Things We Wish We Knew in First Year: Participant Observation

Image result for participant observation cartoon

“Not sure if stalking, or participant observation”

Anthropologists and sociologists claim participant observation to be a method that distinguishes their fieldwork from other types of social science. Whereas quantitative methods involve cold hard numbers (which seems boring, to be honest), qualitative methods are more based on feelings, observations and language. Yet participant observation is still a rigorous method! A participant observer tries to immerse themselves in new experiences whilst suspending all judgement and being open to new experiences. This is a difficult feat for anyone, it takes a lot of patience and self-critique.

The general order to participant observation is that a researcher will connect with a group or community, then integrate into this group in order to watch and learn about social structures, patterns and behaviours. Participant observation is usually overt, the participants know that the anthropologist is observing them with the intention of writing about them, and have given informed consent. In the past, anthropologists have been more covert, but this raises a whole host of ethical issues around such deception and extraction of knowledge. The researcher is responsible for minimising any potential risks that might be inflicted upon the participants from the research, the Australian Anthropological Association has a code of conduct for more information on this matter.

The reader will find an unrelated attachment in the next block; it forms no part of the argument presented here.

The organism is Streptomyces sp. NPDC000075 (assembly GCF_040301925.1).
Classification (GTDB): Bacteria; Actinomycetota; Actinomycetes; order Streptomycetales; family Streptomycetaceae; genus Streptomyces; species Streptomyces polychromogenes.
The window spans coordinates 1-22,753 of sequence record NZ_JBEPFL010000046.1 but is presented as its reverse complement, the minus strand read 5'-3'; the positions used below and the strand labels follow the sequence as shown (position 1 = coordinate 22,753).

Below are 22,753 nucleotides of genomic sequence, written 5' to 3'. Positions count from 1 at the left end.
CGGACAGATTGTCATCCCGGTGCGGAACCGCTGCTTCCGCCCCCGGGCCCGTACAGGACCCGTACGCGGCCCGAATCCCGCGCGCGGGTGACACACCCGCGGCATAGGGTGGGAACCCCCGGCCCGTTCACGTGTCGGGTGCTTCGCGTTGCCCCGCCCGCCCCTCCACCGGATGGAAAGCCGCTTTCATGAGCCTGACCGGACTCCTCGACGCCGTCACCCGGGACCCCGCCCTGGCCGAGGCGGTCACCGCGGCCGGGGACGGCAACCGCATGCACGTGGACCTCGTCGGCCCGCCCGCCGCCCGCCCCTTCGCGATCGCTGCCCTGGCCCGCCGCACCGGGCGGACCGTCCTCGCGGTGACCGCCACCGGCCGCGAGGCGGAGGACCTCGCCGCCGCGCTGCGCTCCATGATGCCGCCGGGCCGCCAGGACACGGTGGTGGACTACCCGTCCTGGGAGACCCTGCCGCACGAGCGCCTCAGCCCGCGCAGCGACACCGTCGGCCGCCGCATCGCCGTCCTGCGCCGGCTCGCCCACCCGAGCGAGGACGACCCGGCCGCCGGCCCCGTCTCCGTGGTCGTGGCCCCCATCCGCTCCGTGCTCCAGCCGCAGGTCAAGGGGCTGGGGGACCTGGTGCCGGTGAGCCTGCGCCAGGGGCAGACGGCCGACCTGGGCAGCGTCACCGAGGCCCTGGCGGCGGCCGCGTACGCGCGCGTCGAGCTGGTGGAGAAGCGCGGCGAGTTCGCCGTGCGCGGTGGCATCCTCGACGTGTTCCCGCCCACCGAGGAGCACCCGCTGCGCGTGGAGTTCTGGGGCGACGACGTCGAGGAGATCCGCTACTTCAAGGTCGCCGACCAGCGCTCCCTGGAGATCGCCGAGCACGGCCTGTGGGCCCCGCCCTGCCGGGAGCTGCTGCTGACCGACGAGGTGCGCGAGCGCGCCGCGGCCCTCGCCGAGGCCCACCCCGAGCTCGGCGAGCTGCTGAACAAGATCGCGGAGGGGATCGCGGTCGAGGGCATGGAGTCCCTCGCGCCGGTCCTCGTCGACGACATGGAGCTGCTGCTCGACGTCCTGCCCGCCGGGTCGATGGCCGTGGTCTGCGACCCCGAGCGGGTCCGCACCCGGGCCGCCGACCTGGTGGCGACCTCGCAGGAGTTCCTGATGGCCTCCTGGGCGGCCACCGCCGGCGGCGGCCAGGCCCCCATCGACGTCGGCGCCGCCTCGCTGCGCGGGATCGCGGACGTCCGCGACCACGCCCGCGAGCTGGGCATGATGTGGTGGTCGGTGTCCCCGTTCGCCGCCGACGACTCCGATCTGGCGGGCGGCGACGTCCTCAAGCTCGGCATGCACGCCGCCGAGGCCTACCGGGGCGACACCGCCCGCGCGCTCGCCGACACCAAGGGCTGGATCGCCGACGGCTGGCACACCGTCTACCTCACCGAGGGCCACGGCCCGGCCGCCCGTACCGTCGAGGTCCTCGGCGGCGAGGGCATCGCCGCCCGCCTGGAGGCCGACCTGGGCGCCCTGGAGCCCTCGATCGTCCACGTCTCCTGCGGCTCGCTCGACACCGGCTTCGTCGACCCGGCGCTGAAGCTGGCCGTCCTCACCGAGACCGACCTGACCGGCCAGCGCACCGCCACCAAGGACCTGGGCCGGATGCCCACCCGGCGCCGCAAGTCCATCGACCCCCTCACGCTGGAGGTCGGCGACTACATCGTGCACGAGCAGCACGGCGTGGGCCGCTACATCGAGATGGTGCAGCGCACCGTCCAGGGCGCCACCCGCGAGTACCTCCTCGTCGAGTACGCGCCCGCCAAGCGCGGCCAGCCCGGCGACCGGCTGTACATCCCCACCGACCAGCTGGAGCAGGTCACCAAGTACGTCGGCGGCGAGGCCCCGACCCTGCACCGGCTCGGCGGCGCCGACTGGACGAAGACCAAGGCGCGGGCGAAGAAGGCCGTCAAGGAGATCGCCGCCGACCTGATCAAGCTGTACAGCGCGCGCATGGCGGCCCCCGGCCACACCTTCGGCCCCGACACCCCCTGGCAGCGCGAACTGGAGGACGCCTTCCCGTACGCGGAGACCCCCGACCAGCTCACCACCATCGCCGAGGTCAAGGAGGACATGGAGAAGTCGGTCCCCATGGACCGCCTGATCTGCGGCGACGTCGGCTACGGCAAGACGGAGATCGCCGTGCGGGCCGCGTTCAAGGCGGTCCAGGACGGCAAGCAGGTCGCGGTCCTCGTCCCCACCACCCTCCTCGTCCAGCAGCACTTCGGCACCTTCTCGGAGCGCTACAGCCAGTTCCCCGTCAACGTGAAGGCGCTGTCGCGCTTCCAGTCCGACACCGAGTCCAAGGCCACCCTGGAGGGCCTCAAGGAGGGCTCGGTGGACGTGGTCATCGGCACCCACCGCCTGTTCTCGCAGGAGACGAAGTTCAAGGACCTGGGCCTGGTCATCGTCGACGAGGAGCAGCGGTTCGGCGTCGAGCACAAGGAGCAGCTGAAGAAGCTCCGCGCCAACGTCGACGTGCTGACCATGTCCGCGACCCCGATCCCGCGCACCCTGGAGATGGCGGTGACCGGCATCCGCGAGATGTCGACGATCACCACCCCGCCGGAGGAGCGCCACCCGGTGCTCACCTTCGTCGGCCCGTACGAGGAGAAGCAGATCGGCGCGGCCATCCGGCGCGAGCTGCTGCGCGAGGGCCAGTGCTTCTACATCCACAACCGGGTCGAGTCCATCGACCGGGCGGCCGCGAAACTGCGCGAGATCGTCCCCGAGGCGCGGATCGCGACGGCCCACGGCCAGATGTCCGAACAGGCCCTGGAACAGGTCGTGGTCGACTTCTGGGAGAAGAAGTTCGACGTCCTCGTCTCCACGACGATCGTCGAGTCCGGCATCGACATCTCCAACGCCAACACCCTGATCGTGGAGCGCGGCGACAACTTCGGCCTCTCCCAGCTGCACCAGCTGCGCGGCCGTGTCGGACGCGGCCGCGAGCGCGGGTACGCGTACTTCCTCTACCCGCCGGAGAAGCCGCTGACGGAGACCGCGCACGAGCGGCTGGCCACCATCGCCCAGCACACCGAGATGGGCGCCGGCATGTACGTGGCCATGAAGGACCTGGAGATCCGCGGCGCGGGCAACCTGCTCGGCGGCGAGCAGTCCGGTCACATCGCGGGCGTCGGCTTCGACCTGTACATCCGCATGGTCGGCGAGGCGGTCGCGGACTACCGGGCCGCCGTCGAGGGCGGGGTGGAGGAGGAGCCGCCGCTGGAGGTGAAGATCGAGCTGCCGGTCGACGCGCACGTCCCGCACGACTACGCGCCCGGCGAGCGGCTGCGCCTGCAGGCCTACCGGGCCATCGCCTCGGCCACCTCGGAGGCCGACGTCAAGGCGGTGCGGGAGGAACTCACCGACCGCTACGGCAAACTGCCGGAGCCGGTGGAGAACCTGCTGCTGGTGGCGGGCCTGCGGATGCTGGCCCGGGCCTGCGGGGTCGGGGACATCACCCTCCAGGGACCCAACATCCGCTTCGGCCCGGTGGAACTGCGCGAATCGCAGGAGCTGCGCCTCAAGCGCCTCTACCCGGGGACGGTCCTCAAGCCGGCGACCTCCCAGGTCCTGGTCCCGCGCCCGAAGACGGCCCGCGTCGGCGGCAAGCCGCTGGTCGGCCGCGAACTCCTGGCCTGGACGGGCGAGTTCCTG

Participant observation can change depending on the field, but the standard depiction of it, is of a researcher joining in on the everyday or routine tasks of their participants. It also might involve some conversations with participants, scribbling observations in notebooks and waiting around. During this time, the researcher often monitors their internal thoughts and prejudices. This might include considering how their own identity and experience effect their feelings and interactions with participants, which they sometimes record in a journal of self-reflection. The researcher must also be mindful that participants behaviour may change, since the participant know they are being researched. For example, they might subconsciously try to mirror what they believe the research is about. The researcher will often check with the participants to see if they feel as though they are being represented accurately.

You don’t have to do participant observation in a faraway place, you can do it in your own community. There are different types of participant observation, ranging from complete involvement, where the researcher is already a member of the group, to passive involvement. For some more information about how complete participant observation is used by activists, see this post.

At the end, the researcher will remove themselves from the situation and often compile their observations in the form of an ethnography. Through this deep sense of engagement with a group of people, participant observation can unveil things that might be below the surface level, that are subconscious, taboo or rarely talked about amongst a group of people (Guest et al., 2013). This means that participant observers are able to shed light on different experiences of being human, which not only generates knowledge about the world but also fosters empathy and openness.


References:

Australian Anthropological Society. 2019, Code of Ethics. Retrieved from https://www.aas.asn.au/the-aas/aas-code-of-ethics/ 

DeWalt, K. M. DeWalt, B. R. 2011, Participant observation: a guide for fieldworkers. Rowman & Littlefield. pp 2-11

Guest, G., Namey, E., & Mitchell, M. 2013, “Participant Observation” Collecting qualitative data 55 City Road, London: SAGE Publications. pp. 75-112.

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